among others. (A followup album was released in 1992 combining four more film tracks along with seven others recorded by the cast.) The band is tight and the vocals are spot on, making it all, like the film, a noble testament to classic, American soul music and its original trailblazers. Irish singer Niamh Kavanaugh stands out on The Marvelettes' “Destination Anywhere” and Aretha Franklin's “Do Right Man, Do Right Woman” with an amazing ability and understanding. Likewise, young singer and actress Aneline Ball made her film debut and absolutely crushes it on Ann Peeble's classic “I Can't Stand The Rain.” But, easily, the most amazing musical performance is delivered by Andrew Strong, who was 17 years old when he won the hefty role of Deco Cuffe, the unruly lead singer for The Commitments. Strong's vocals sound like they're coming from a barrel house, road worn veteran of every roadhouse and gin joint in Memphis instead of his Northern Ireland roots. With the force of a cannonball, Strong's powerful delivery on the six songs he fronts pays proper respect to the originals and are a high point in the movie and on this album. Need proof? Just give a ear to the power and energy of this young Irish singer covering Otis Redding's “Mr. Pitiful.”

MIRIAM LIEBERMAN JUST TRANSFORMING (SELF RELEASE) BY ROB DICKENS Another case of artistic persistence during the global pandemic. Miriam Lieberman has managed to get crowdfunding, written, recorded (produced by Josh Schuberth) and released Just Transforming in the most difficult of times. In doing so, she has created a soothing mental balm for we troubled souls. The title track inspires us to never stop growing and changing, “Little Bird” reflects on the cycle of life and “Infinite We Are” dares us to use the magic of our imagination. The themes throughout are sweeping, including her new mother status and presented through wonderful string arrangements, led by Lieberman on the kora, a twenty-one stringed African harp and backed by Lara Goodridge and Susie Bishop. In this crazy past year of uncertainty, I’ve come back to my songwriting after a hiatus of becoming a mum. The result is an album of new songs about our incredible and fragile planet, about becoming a mum, about imagination and about our need for each other. It is my intention to empower and uplift people with this music. And gloriously uplifting it is.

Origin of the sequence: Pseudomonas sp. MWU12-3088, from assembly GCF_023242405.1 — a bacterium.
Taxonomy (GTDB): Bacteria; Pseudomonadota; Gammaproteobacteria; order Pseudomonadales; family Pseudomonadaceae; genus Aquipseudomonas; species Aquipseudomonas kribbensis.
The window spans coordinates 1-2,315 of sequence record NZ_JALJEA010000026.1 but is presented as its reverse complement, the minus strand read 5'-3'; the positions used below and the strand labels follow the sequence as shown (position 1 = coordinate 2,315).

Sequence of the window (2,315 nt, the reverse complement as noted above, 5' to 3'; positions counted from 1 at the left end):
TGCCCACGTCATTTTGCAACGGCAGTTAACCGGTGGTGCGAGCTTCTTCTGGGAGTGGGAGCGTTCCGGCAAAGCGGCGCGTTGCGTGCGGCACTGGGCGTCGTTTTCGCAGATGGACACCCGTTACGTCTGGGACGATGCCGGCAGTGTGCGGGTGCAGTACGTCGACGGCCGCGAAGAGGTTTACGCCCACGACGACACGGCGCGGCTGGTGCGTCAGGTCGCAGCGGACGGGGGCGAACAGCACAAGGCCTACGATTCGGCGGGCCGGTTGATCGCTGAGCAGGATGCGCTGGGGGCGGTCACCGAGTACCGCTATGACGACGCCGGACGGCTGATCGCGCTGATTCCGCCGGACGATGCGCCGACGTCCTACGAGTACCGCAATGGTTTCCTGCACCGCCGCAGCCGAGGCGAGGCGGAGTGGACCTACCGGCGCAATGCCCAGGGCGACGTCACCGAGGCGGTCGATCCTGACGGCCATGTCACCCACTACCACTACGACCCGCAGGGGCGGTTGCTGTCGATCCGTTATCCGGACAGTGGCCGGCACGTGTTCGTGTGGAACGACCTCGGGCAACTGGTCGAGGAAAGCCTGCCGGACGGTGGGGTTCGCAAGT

Just Transforming has recently been nominated as a finalist for Best Album Contemporary in the Australian Folk Music Awards, recipients will be announced 14 October 2021 at a ceremony on-line and in-person in Adelaide. More Music Adventures Await! MIRIAMLIEBERMAN.BANDCAMP.COM ROB DICKENS:: LISTENINGTHROUGHTHE LENS.COM